Such as being responsible for the care of infants and small children, I guess.

But I digress.  One reason why the particular belief will not die is that certain emotions are not seen as emotions.  Anger is one of them, but only if expressed by men**.  Thus, this example, from the US House, is not viewed as an example of irrational emotional outbursts:

Two lawmakers on Tuesday evening erupted into a shouting match on the House floor over Speaker Paul Ryan’s firing — and then reinstatement — of the House chaplain, reigniting a contentious religious fight the Wisconsin Republican hoped would fade.
No. 4 House Democrat Joe Crowley (D-N.Y.), who is Catholic, and Rep. Tom MacArthur (R-N.J.) got up in each other’s faces on the House floor and squabbled over the merits of a special investigation into the dismissal. The exchange was so heated that some lawmakers and aides watching worried they’d come to blows, though Crowley’s office said that was never going to happen.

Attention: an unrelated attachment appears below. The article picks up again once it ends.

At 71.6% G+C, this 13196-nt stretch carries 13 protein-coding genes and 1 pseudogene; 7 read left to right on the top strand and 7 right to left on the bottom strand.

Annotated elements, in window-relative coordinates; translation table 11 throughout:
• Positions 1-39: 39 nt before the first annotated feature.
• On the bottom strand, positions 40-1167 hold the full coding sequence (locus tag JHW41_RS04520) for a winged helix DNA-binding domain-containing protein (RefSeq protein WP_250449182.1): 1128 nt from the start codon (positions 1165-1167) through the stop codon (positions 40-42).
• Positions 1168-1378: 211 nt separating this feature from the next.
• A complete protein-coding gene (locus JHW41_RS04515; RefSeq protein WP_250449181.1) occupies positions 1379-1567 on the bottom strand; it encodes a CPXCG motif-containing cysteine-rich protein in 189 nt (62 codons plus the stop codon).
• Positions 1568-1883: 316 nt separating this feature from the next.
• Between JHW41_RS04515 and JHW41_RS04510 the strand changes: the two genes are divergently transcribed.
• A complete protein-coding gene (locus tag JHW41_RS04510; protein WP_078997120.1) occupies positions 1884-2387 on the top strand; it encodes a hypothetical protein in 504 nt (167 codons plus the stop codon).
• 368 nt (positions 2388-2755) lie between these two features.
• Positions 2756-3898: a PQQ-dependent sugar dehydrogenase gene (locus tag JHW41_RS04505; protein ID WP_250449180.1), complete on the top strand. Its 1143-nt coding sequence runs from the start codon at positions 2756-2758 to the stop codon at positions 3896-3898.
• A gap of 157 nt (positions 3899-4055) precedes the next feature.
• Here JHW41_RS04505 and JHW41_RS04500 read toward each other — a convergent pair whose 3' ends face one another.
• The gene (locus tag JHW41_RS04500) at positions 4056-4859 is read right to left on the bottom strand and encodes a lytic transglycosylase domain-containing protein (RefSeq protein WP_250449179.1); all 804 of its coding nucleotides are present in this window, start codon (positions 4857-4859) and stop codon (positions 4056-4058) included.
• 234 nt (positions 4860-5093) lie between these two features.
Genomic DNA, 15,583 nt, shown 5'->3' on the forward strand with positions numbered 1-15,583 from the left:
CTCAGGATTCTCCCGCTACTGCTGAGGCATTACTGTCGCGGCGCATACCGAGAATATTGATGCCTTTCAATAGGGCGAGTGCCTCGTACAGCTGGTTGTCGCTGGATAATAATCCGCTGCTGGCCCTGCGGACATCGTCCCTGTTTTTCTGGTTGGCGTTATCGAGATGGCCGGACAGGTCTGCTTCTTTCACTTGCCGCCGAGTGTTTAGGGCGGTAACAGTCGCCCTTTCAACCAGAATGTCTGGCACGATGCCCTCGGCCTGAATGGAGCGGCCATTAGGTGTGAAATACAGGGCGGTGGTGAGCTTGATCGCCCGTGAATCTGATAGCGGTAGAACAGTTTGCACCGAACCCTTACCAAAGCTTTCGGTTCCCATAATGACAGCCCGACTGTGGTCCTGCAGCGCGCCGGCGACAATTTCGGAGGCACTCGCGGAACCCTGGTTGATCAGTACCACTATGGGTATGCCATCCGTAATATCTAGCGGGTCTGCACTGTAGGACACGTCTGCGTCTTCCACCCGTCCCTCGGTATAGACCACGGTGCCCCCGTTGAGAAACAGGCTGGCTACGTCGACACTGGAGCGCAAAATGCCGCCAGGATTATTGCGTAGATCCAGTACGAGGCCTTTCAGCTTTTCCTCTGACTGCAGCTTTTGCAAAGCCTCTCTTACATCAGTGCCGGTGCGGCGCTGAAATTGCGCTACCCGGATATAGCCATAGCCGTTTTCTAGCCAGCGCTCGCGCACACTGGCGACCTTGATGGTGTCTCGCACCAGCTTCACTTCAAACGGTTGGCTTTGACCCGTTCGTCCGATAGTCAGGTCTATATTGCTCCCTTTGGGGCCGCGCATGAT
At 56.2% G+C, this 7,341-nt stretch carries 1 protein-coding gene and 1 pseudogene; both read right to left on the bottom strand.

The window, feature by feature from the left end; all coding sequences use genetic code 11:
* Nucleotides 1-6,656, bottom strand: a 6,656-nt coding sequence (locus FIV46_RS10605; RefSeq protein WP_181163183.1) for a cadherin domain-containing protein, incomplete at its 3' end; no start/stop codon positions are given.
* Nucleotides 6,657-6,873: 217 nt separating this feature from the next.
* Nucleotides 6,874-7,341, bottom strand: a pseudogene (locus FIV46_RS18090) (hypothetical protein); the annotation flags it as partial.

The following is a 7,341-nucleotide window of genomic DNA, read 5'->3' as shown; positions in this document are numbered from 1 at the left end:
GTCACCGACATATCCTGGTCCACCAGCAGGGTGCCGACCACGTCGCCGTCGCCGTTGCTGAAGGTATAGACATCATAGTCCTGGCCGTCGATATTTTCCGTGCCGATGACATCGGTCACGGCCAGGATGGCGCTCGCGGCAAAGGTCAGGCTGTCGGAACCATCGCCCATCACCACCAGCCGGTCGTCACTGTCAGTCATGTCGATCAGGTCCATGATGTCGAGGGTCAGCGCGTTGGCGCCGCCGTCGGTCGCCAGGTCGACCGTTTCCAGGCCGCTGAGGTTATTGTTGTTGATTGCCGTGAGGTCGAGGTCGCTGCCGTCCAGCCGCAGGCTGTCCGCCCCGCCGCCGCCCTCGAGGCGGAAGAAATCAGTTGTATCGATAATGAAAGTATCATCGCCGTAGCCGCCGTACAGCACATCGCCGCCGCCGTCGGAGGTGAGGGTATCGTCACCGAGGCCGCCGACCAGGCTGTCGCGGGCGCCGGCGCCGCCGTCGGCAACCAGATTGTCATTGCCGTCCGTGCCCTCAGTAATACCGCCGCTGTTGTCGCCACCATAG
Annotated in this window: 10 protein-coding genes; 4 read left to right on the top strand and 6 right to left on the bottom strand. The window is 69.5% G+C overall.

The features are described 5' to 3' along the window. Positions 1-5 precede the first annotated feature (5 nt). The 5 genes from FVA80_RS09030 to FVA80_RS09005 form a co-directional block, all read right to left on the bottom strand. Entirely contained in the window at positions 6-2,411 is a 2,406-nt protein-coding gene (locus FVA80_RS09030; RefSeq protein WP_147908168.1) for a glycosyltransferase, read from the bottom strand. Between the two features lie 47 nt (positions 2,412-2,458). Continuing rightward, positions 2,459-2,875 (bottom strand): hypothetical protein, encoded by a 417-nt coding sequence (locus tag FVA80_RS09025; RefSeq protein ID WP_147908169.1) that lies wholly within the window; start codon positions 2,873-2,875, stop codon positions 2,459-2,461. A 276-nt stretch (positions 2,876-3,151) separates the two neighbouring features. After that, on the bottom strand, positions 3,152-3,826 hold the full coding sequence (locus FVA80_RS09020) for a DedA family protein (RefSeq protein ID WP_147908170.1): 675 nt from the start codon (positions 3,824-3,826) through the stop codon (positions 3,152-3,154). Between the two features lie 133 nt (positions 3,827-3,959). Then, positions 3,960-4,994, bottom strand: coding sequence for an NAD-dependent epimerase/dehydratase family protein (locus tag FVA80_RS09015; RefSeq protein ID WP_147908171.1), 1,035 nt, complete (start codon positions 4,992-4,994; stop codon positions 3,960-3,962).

I'm having fun with this post, because the current US president is obviously the most rational and least emotional of all presidents this country has had!  Just consider his decision to scrap the Iranian nuclear agreement.

Most people are not denying that Trump is both emotional and irrational; it's just that this has no effect on our general gendered beliefs about rationality and emotions.  The male examples of emotional behavior do not "stick" to create stereotype changes.